Why Africa is still sunk in poverty

Why Africa is still sunk in poverty

Africa has been termed as the Third World. It has the richest natural resources, yet we are poor and stagnant in development. Poverty is defined by the dictionary as “the state or condition of having little or no money, goods, or means of support”.

This is an extremely vague definition and covers poverty as a whole, although this speech will elaborate on the details of the causes of poverty in Africa.

What causes poverty? There are many reasons why this would occur, the most prevalent of these being corruption and a lack of resources in the region. Corruption occurs in Africa when governments do not use money responsibly and instead use it for themselves. Corruption destroys trust between the government and its people in ensuring that money is used responsibly.

Despite all the wealthy resources in its possession, Africa is the world’s poorest continent.

Poverty in Africa is caused by a number of factors. The leading causes are corruption and poor governance, limited employment opportunities, poor infrastructure, poor resource usage, wars and unending conflicts, and poor World Bank and IMF policies, among others.

Africa is underdeveloped in terms of industrialization and resource management.

 Africa has conflict, corruption, and poor governance (coupled with dictatorial regimes) that suffer from the inability to deliver public services. Poverty can only be fought in the presence of strong institutions, and equitable distribution of resources. This requires a non-corrupt government. However, in Africa, programmes designed to fight poverty are not fully implemented because the funds end up in the hands of corrupt individuals who pocket the majority. And because of poor governance, those in authority have failed to apprehend the corrupt. This creates an imbalance in society and leads to more poverty because you end up with a few influential and powerful individuals oppressing the poor (who are the majority).

Africa’s “big men” and “strong men” are the major decision-makers in national affairs, and whatever decisions they take should be in their favour.

In most African countries, people own large chunks of land that are underutilised or sometimes not even used at all. This happens due to a lack of education about what to do with the land. Also, some people are simply stuck in their rudimentary ways of doing things. Others just use the land to grow crops, that are just enough for subsistence survival. Nothing goes on the market for sale.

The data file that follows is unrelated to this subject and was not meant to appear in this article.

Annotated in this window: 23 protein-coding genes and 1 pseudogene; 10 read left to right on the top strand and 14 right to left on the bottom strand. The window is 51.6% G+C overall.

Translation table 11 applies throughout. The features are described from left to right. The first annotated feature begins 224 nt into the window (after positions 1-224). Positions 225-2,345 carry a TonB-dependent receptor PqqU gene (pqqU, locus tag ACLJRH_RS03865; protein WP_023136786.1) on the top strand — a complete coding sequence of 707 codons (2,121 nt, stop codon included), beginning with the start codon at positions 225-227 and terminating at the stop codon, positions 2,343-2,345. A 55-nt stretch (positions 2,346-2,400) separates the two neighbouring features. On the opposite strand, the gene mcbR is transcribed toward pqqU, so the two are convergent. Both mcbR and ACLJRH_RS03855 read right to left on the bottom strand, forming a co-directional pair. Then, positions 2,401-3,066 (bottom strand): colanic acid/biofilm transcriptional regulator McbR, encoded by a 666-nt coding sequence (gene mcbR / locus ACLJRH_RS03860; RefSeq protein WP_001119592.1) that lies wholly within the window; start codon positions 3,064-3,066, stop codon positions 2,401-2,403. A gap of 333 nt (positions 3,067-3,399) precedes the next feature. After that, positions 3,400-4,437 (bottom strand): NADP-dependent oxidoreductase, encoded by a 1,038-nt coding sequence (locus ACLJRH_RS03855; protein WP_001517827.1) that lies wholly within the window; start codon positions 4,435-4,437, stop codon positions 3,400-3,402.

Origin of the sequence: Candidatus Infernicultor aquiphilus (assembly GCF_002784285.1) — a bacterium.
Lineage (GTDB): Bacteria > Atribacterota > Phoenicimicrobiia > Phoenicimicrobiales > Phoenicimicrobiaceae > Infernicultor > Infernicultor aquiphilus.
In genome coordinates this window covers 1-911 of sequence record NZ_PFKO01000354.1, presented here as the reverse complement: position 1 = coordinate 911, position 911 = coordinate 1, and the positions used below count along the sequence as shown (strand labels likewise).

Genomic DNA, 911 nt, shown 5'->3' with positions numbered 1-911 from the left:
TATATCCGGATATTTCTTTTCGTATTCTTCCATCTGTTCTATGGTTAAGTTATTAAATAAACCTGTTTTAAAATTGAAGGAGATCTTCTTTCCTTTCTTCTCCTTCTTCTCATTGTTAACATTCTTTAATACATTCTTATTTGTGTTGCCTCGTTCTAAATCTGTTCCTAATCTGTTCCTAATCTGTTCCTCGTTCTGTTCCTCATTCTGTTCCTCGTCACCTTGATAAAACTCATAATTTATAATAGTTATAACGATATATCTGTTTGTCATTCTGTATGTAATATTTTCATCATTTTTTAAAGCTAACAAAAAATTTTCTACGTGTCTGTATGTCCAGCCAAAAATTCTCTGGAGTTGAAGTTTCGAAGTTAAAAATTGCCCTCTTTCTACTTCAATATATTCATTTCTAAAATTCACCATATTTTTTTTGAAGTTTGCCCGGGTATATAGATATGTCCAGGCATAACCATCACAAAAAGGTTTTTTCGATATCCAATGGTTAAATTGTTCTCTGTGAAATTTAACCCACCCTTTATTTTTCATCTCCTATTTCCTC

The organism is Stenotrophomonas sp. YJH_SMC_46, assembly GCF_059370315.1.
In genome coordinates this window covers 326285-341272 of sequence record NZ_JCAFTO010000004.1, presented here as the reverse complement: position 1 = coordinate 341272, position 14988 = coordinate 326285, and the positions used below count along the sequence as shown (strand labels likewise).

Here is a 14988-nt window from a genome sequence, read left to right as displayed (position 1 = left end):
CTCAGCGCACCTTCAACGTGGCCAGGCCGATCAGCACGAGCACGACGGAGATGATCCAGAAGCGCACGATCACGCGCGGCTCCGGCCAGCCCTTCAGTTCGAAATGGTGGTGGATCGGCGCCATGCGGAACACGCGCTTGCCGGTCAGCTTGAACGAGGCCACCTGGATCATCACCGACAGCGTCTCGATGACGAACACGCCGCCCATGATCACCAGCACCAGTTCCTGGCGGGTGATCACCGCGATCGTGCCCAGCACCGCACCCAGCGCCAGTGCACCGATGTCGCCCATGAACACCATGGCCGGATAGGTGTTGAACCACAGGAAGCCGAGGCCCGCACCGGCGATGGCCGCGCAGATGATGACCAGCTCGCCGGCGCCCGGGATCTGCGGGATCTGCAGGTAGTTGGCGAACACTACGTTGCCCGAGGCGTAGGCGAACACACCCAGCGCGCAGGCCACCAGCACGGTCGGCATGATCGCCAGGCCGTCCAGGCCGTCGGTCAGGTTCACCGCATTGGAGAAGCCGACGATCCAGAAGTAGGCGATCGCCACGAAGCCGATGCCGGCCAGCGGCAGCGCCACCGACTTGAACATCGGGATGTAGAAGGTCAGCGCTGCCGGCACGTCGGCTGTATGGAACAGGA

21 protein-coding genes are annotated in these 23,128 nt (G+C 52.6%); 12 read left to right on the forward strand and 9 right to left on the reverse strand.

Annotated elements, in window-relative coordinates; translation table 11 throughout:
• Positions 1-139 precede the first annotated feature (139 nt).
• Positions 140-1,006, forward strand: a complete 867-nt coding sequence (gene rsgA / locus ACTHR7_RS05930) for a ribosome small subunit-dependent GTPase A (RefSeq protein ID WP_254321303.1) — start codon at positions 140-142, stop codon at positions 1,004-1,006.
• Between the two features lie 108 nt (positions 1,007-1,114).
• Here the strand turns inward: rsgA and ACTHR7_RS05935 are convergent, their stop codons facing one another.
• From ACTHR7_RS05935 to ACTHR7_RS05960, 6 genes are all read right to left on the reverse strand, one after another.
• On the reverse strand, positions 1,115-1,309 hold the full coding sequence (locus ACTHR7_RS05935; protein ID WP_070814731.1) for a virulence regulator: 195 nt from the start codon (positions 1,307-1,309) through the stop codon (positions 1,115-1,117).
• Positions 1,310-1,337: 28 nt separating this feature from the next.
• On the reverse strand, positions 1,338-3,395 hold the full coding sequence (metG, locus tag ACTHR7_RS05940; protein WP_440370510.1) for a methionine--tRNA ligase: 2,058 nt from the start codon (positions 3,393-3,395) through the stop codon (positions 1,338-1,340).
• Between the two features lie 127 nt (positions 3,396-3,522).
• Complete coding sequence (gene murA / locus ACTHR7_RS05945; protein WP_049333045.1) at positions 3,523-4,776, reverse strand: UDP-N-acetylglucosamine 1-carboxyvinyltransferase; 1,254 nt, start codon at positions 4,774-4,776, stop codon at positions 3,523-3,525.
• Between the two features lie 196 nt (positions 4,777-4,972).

Civil wars are common in Africa, whether between neighbouring countries or within the same country. Such incidences render war zones unproductive, in addition to scaring away investment that would otherwise help foster economic development and create employment to fight poverty.

Africa has a very poor infrastructure set-up. They have poor roads, railways, water systems, etc., yet these are some of the major drivers of economic development. As a result, only a few areas with better facilities (such as urban areas) have developed over the other (rural) areas, which are occupied by the largest percentage of the population.

When an African makes a new discovery, colonial masters always take that brain away and make him or her a citizen without access to the African lifestyle like it happened in Kenya with the invention of M-Pesa.

Another leading cause of poverty in Africa is the prevalence of diseases (such as malaria, HIV/AIDS, TB, etc.). When a household is affected by any of the diseases, the little resources available are spent on treating the sick.

In the worst-case scenario where the breadwinner dies, those who are left behind have no resources to support themselves, which leads to a poor lifestyle. And the situation is worsened by poor health facilities.

 The loans given out by the World Bank and the IMF (the International Monetary Fund) have contributed to the poverty problem in Africa.

 Such loans come with strict conditions that usually require governments to adjust some of their economic decisions. For instance, the requirement to reduce total government spending has affected major social sectors such as education, health, and infrastructure, which are drivers of economic development.

 Africa is a continent full of wonderful resources, but it is the poorest in the world due to the high level of corruption, diseases, wars, and illiteracy. The major dominance affecting human development in Africa has been inflicted by elites. However, the “big men and strong men” influence and self-interest are the major blocks hindering progress and development in Africa, as they used illiteracy and civil wars to confuse the public.

-Joss Chol Dut is a Masters student at the University of Juba studying Diplomatic and International Studies. He can be reached at josscholdut@gmail.com